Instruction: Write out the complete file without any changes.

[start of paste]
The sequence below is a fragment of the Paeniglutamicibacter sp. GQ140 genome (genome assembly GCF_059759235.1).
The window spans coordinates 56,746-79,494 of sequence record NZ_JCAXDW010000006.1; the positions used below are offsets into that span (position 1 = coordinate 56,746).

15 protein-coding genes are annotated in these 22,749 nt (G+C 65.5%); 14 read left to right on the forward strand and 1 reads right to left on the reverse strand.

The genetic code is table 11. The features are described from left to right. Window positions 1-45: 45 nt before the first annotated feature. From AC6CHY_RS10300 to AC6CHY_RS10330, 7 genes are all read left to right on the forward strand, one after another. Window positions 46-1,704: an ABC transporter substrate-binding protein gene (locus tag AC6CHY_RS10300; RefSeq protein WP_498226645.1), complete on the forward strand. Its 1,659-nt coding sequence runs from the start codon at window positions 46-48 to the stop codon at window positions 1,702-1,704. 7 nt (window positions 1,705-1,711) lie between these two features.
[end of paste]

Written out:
The sequence below is a fragment of the Paeniglutamicibacter sp. GQ140 genome (genome assembly GCF_059759235.1).
The window spans coordinates 56,746-79,494 of sequence record NZ_JCAXDW010000006.1; the positions used below are offsets into that span (position 1 = coordinate 56,746).

15 protein-coding genes are annotated in these 22,749 nt (G+C 65.5%); 14 read left to right on the forward strand and 1 reads right to left on the reverse strand.

The genetic code is table 11. The features are described from left to right. Window positions 1-45: 45 nt before the first annotated feature. From AC6CHY_RS10300 to AC6CHY_RS10330, 7 genes are all read left to right on the forward strand, one after another. Window positions 46-1,704: an ABC transporter substrate-binding protein gene (locus tag AC6CHY_RS10300; RefSeq protein WP_498226645.1), complete on the forward strand. Its 1,659-nt coding sequence runs from the start codon at window positions 46-48 to the stop codon at window positions 1,702-1,704. 7 nt (window positions 1,705-1,711) lie between these two features.